Democratic incumbent John Boccieri has represented this district since 2009. He was challenged by Republican businessman Jim Renacci and Libertarian Jeffrey Blevins (PVS). In 2008, McCain carried the district with 50% of the vote. Boccieri was defeated in 2010.

Party Candidate Votes  %
  Republican Party Jim Renacci 114,652 52.08
  Democratic Party John Boccieri 90,833 41.26
  Libertarian Party Jeffrey Blevins 14,585 6.63

District 17[edit]

Democratic incumbent Tim Ryan has represented this district since 2003. He faced Republican Jim Graham (campaign site, PVS) and Independent James Traficant,[27][28] a former Democratic U.S. Congressman whom Ryan succeeded.[29] In 2008, Obama carried the district with 62% of the vote.

Party Candidate Votes  %
  Republican Party Jim Graham 57,352 30.08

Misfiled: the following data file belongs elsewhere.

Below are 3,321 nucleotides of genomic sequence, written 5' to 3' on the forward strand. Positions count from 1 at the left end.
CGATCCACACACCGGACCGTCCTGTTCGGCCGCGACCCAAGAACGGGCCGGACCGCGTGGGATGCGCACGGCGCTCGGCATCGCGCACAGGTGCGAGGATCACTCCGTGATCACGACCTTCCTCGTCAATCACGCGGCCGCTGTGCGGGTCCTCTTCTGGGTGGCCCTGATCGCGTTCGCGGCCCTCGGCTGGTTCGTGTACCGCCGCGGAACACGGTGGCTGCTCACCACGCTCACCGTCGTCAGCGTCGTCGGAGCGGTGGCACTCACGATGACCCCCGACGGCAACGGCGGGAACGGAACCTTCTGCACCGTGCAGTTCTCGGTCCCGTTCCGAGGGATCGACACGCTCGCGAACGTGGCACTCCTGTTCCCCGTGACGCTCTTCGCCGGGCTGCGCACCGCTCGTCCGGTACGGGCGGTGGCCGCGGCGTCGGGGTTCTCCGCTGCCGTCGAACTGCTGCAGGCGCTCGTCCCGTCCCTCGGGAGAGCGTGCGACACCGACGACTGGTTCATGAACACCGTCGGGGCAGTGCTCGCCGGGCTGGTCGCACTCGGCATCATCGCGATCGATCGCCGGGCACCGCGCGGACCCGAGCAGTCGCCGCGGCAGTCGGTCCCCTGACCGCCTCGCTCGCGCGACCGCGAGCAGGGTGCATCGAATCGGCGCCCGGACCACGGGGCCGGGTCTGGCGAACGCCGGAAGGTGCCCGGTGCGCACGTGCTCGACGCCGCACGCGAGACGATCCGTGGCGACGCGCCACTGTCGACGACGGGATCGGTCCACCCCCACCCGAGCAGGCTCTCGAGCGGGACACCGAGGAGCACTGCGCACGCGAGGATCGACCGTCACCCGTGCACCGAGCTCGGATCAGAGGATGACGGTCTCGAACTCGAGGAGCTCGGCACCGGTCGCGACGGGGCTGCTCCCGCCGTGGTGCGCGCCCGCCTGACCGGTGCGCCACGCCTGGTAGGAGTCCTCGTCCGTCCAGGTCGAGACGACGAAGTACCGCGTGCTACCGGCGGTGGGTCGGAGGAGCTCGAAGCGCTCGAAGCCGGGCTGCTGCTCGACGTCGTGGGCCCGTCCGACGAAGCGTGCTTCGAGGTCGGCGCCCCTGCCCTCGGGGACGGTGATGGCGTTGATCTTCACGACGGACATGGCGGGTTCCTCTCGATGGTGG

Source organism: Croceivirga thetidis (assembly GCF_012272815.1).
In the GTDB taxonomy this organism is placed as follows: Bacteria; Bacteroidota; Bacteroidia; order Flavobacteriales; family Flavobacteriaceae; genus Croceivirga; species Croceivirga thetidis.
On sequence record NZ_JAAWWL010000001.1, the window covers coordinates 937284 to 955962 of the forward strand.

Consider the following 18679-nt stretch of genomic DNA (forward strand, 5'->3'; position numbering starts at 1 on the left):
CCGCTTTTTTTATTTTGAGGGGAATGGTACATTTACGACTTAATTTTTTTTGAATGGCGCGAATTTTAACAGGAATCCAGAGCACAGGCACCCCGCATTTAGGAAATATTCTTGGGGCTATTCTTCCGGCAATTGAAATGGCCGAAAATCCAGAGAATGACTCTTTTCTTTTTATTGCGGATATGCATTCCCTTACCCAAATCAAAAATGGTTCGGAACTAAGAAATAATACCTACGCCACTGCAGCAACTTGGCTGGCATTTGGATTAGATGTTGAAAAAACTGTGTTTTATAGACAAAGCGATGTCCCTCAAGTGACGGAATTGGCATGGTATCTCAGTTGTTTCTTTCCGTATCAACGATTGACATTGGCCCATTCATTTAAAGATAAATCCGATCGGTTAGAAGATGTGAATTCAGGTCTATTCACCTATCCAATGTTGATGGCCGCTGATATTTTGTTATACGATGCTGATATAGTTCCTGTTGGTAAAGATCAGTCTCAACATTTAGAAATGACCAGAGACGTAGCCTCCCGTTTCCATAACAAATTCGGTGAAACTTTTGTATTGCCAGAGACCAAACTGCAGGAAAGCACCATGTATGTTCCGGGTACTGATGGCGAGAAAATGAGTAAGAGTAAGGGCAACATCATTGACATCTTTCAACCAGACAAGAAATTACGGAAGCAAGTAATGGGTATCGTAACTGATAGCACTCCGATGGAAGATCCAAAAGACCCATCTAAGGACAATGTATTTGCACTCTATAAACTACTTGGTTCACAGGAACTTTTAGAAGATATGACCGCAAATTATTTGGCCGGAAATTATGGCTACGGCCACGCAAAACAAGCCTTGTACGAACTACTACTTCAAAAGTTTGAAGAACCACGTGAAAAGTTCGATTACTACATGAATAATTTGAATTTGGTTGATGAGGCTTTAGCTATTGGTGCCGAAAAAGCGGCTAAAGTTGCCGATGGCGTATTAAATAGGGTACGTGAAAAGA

Democratic Party Timothy Ryan 102,758 53.89
  Independent James Traficant 30,556 16.03

District 18[edit]

Democratic incumbent Zack Space had represented this district since 2007. He was challenged by Republican nominee State Senator Bob Gibbs and Constitution Party nominee Lindsey Sutton (PVS). In 2008, McCain carried the district with 53% of the vote. Space was defeated in 2010.

Party Candidate Votes  %
  Republican Party Bob Gibbs 107,426 53.86
  Democratic Party Zack Space 80,756 40.49
  Libertarian Party Lindsey Sutton 11,246 5.64

Ref: Official candidate list from the Ohio Secretary of State

References[edit]

  1. ^ 2010 Elections Results
  2. ^ Rulon, Malia (2009-02-05). "Chabot to run for former seat". Cincinnati Enquirer (The Enquirer). p. 1. Retrieved 2009-02-09. 
  3. ^ Ohio Secretary of State's Official election results report
  4. ^ http://www.wnewsj.com/main.asp?SectionID=49&SubSectionID=156&ArticleID=183870
  5. ^ "Roberts wins Democratic special election to face Turner". Daytondailynews.com. 2010-07-14. Retrieved 2010-08-21.